$$Roll_{i,t}=2\sqrt{-Cov(r_{i,t},r_{i,t-1})},\,\,if\,Cov(r_{i,t},r_{i,t-1})<0,$$

where \(r_{i,t}\) is the return of bond \(i\) at time \(t\) computed from consecutive trades.

Turnover ratio

$$Turnover_{i,t}=\frac{Trading\,volume_{i,t}}{Outstanding_{i,t}},$$

where \(Trading\,volume_{i,t}\) is the product of the number of trades and average trade size, and \(Outstanding_{i,t}\) is the average outstanding amount for month \(t\).

References

  1. Amihud, Y. 2002. “Illiquidity and Stock Returns: Cross-Section and Time-Series Effects.” Journal of Financial Markets 5 (1): 31–56.
  2. Bank of Canada (2017). “Vulnerability 3: Fragile Fixed-Income Market Liquidity.” Financial System Review (June): 16–17.
  3. Bank of Canada. 2016. “CFIF Survey Results on Liquidity, Transparency and Market Access in Canadian Fixed Income Markets.” Canadian Fixed-Income Forum (October).
  4. Fan, C., S. Gungor, G. Nolin and J. Yang (2018) “Have Liquidity and Trading Activity in the Canadian Provincial Bond Market Deteriorated?” Bank of Canada Staff Analytical Note No. 2018-30.
  5. Fontaine, J.-S., J. Gao, J. Sandhu and K. Wu. 2017. “Do Liquidity Proxies Measure Liquidity in Canadian Bond Markets?” Bank of Canada Staff Analytical Note No. 2017-23.
  6. Gungor, S. and J. Yang. 2017. “Has Liquidity in Canadian Government Bond Markets Deteriorated?” Bank of Canada Staff Analytical Note No. 2017-10.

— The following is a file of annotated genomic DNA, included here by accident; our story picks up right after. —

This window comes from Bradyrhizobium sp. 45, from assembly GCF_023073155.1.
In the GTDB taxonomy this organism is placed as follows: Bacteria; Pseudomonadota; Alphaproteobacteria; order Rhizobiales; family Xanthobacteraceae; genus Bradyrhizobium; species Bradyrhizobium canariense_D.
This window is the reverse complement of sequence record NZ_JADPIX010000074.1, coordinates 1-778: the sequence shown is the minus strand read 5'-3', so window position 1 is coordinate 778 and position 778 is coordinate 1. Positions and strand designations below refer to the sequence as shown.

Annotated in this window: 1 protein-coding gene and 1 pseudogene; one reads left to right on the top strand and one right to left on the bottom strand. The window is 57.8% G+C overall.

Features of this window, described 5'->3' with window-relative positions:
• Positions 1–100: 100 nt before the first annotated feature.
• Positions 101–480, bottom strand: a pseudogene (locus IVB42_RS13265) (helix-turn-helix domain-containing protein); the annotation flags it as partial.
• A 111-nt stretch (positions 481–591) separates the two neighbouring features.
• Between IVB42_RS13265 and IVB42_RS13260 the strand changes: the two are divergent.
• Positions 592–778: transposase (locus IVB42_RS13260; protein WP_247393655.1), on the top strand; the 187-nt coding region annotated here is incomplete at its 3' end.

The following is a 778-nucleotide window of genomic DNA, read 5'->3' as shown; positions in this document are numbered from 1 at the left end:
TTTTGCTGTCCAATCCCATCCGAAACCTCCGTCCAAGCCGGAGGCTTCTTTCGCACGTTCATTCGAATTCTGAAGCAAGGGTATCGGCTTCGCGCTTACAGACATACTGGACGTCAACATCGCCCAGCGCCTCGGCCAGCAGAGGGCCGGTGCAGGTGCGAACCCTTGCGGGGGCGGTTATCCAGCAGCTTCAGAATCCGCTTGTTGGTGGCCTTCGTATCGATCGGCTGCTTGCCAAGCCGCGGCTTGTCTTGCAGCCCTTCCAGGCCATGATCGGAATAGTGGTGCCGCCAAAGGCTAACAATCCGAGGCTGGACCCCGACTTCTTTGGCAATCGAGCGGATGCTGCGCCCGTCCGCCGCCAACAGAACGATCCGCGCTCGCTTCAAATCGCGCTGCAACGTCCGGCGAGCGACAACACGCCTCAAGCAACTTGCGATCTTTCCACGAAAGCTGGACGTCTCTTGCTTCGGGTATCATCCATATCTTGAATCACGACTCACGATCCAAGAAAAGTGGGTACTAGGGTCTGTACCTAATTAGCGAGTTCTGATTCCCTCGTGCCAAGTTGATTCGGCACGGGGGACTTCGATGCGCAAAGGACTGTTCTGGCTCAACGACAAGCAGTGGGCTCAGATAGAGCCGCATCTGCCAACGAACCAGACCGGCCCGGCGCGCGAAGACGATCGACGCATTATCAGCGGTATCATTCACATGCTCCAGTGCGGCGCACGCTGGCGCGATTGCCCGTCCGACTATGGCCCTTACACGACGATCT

7. Investment Industry Regulatory Organization of Canada. 2017. Corporate Bond Markets: Liquidity Determination and Overview.
  8. Patterson, L. (2017). “Markets Calling: Intelligence Gathering at the Bank of Canada.” Speech at the CFA Society Calgary, Calgary, Alberta, June 28.
  9. Roll, R. 1984. “A Simple Implicit Measure of the Effective Bid-Ask Spread in an Efficient Market.” Journal of Finance 39 (4): 1127–1139.
  10. Statistics Canada. 2018. “Quarterly Balance Sheet and Income Statement, by Industry,” Table 33-10-0007-01. Available at https://www150.statcan.gc.ca/t1/tbl1/en/tv.action?pid=3310000701.

Avis d’exonération de responsabilité

Les notes analytiques du personnel de la Banque du Canada sont de brefs articles qui portent sur des sujets liés à la situation économique et financière du moment. Rédigées en toute indépendance du Conseil de direction, elles peuvent étayer ou remettre en question les orientations et idées établies. Les opinions exprimées dans le présent document sont celles des auteurs uniquement. Par conséquent, elles ne traduisent pas forcément le point de vue officiel de la Banque du Canada et n’engagent aucunement cette dernière.